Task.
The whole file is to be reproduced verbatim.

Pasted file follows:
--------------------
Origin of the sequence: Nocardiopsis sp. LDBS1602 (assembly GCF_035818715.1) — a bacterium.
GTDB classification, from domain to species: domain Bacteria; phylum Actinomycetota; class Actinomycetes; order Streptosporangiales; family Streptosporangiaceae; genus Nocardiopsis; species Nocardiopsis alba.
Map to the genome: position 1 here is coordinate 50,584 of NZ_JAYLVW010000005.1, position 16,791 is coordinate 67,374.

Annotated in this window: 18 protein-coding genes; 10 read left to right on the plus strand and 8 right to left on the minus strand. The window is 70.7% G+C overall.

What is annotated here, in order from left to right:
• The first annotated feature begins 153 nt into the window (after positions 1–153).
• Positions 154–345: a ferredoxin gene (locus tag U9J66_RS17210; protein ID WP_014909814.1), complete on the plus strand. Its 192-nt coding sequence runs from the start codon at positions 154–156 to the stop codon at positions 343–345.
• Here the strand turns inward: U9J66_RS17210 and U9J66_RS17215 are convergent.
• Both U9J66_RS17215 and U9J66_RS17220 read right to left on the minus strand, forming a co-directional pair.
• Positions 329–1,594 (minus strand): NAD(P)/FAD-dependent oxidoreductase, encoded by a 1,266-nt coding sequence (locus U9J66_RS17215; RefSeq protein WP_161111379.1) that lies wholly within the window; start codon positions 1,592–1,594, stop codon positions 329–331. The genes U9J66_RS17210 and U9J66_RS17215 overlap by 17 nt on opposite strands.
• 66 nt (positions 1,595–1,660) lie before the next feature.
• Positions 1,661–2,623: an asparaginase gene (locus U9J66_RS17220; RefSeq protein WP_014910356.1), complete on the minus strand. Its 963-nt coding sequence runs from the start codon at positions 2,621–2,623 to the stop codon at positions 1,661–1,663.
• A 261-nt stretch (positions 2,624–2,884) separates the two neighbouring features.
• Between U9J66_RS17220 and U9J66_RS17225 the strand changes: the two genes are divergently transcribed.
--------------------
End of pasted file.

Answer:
Origin of the sequence: Nocardiopsis sp. LDBS1602 (assembly GCF_035818715.1) — a bacterium.
GTDB classification, from domain to species: domain Bacteria; phylum Actinomycetota; class Actinomycetes; order Streptosporangiales; family Streptosporangiaceae; genus Nocardiopsis; species Nocardiopsis alba.
Map to the genome: position 1 here is coordinate 50,584 of NZ_JAYLVW010000005.1, position 16,791 is coordinate 67,374.

Annotated in this window: 18 protein-coding genes; 10 read left to right on the plus strand and 8 right to left on the minus strand. The window is 70.7% G+C overall.

What is annotated here, in order from left to right:
• The first annotated feature begins 153 nt into the window (after positions 1–153).
• Positions 154–345: a ferredoxin gene (locus tag U9J66_RS17210; protein ID WP_014909814.1), complete on the plus strand. Its 192-nt coding sequence runs from the start codon at positions 154–156 to the stop codon at positions 343–345.
• Here the strand turns inward: U9J66_RS17210 and U9J66_RS17215 are convergent.
• Both U9J66_RS17215 and U9J66_RS17220 read right to left on the minus strand, forming a co-directional pair.
• Positions 329–1,594 (minus strand): NAD(P)/FAD-dependent oxidoreductase, encoded by a 1,266-nt coding sequence (locus U9J66_RS17215; RefSeq protein WP_161111379.1) that lies wholly within the window; start codon positions 1,592–1,594, stop codon positions 329–331. The genes U9J66_RS17210 and U9J66_RS17215 overlap by 17 nt on opposite strands.
• 66 nt (positions 1,595–1,660) lie before the next feature.
• Positions 1,661–2,623: an asparaginase gene (locus U9J66_RS17220; RefSeq protein WP_014910356.1), complete on the minus strand. Its 963-nt coding sequence runs from the start codon at positions 2,621–2,623 to the stop codon at positions 1,661–1,663.
• A 261-nt stretch (positions 2,624–2,884) separates the two neighbouring features.
• Between U9J66_RS17220 and U9J66_RS17225 the strand changes: the two genes are divergently transcribed.